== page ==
Why Religious Men In Power Should Be Afraid Of Women Speaking Their Truths

A few weeks ago, in a rush of passion, I posted a selfie video response to a religious ban from a local Chassidic Rav who prohibited his religious community from presenting vulnerable stories in public, and from religious women giving speeches in front of men.

My initial outrage bubbled quietly inside me, but, as an hour passed by, it rose into a fully-formed Golemic entity ready to be birthed into the world. It asked not my permission; I was it’s carrier and I rode its waves and energy.

Perhaps there is no one more certain or confident in the world than an artist bursting with something she needs to say, though some creative minds do manage to buffer themselves from expression, tackling their Golemic ideas with What-If fears and quarterbacking their burgeoning voices into submission. How these artists live with suffering, mouth-taped-up creatures lying chained and dormant within them, I do not know.  How dangerous is the world of art, they mutter. 

Anyways, this Golemic response was poised and ready within me, like a runner on his block, foot angled about to push back before rushing forward. 

I found a quiet space, wielded my phone in front of me like a bow and arrow ready to fly into the world, and I let that Golem of an idea loose. 

But after the sharing, set free in the intangible, elusive world of Facebook, with the idea no longer tormenting my skull by its insistence on emerging, I felt an emptiness in my brain. The hole filled with multitudes of imaginary, hostile people, now residing- without paying rent!- in my head, announcing, with haughty anger: “This is what I think!” “Shame, shame, lots of shame!”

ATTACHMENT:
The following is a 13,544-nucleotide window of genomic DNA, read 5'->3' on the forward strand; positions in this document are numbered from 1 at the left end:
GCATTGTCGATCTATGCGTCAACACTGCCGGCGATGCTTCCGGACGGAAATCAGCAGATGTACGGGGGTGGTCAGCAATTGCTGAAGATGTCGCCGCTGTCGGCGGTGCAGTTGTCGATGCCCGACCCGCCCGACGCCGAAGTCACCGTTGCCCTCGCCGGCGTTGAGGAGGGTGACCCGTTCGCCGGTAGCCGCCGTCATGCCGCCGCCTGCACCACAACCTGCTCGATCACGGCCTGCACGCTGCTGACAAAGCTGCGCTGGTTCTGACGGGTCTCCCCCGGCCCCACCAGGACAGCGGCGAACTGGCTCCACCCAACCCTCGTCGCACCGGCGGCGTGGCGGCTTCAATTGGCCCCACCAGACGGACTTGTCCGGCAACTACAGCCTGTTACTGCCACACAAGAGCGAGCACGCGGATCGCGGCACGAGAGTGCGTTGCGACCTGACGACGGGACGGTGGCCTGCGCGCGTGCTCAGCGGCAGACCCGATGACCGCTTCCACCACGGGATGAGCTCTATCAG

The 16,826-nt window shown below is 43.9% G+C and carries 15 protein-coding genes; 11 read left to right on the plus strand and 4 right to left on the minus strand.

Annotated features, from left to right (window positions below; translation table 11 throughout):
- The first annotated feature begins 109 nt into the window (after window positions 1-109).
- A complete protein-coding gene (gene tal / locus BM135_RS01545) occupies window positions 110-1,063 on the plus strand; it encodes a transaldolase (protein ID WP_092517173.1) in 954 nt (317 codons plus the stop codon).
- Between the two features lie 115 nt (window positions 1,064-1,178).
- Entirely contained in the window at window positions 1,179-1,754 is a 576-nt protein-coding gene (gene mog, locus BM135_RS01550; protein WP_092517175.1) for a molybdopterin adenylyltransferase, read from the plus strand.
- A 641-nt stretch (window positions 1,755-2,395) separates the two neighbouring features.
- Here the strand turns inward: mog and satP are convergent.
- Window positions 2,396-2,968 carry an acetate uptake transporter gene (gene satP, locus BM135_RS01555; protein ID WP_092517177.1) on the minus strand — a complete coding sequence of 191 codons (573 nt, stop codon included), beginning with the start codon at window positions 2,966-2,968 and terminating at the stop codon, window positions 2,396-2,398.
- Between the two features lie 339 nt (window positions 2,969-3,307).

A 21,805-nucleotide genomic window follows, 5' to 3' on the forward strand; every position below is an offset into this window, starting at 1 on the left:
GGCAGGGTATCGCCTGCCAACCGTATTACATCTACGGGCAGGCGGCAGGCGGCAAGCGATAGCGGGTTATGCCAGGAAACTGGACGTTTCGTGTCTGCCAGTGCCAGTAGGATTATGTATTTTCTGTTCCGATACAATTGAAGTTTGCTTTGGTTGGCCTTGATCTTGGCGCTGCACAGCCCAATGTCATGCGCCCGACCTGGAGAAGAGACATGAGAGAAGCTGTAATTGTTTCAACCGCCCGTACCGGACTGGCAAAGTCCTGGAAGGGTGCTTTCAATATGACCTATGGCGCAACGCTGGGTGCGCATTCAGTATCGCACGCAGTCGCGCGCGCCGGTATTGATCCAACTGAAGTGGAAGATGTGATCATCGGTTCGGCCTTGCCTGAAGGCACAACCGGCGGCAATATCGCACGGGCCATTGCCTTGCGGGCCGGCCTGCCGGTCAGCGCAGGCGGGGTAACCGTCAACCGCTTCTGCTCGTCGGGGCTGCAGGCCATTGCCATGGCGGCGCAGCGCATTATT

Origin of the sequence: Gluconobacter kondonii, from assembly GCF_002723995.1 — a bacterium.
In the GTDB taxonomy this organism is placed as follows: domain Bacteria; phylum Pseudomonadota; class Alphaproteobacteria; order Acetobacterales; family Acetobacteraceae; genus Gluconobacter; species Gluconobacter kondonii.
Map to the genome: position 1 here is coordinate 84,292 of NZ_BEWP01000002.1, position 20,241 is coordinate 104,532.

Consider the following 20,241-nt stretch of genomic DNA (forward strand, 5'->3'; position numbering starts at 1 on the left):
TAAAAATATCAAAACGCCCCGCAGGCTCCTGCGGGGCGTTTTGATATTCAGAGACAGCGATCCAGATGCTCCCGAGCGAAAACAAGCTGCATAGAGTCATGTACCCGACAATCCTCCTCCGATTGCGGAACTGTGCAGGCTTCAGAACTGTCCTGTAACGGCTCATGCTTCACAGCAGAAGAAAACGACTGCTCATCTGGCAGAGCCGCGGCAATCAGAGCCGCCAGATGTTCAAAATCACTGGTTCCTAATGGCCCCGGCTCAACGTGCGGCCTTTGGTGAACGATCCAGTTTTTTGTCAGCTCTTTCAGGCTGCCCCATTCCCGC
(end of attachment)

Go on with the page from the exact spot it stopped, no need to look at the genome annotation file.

How painful is the world of art, they cackled.

I realized then that I appeared, some might think, angry.

I feared letting that part of me out for all to meet. 

It scared me to think six thousand FB googlers met her. 

Was that me? Was that part of me? 

Anger, says Julia Cameron of The Artist’s Way, is a map. It tells you where you want to go. 

For days after the video, the passion persisted, vibrating my limbs. But the confident speech of the Golem had left me, and I was struggling to find my voice and center again. Where do I end and others begin?  Will I find my place again?

I slowly tried to focus on what I did like, what I did have, right in front of me. 

And with all of that vibrating, angry, toxic energy outside, I had almost forgotten them, as I gazed out the window at those people out there. 

My three children. My husband. My real friends and my real community. The people who brought me life and expansive thinking, calm, and joy into my life. All that was right.  All that was good, beautiful, and holy.

I shifted my focus back to them. I Marie-Kondoed my heart.

And, after a couple of weeks of such focusing, the mind/heart/spinal restructuring happened. 

The boundaries crystalized. Through the process of Golemic inspiration/passion/anger/belief spewing, and subsequent created cavities that I then labored to fill in, I became new and improved; more certain of the paths I wanted to take, the people I wanted to take them with, the ideas I wanted to chase after, and what and who I needed to stay away from.

Anger is a map. It tells you where you want to go. After the pain, after the terror of art, comes the timbrels, comes the redemption.  

Perhaps that is part of what scared that Rav or scares people in general about deeply personal art. Art does change us. Creating art changes us and sharing it with the world changes us and the world even further. It’s spiritual/emotional/chiropractic work at every turn of the process.

But if we ride the waves, I believe, it can take us deeper and deeper towards our truest, healthiest selves, closer to those we are meant to journey with, and higher towards what the world is calling upon us to accomplish.

That’s a scary reality for those who fear change, desperately holding onto an illusion of control and power.

But it’s the only way out of this exile with our souls intact.

Photo by Amanda Dalbjörn on Unsplash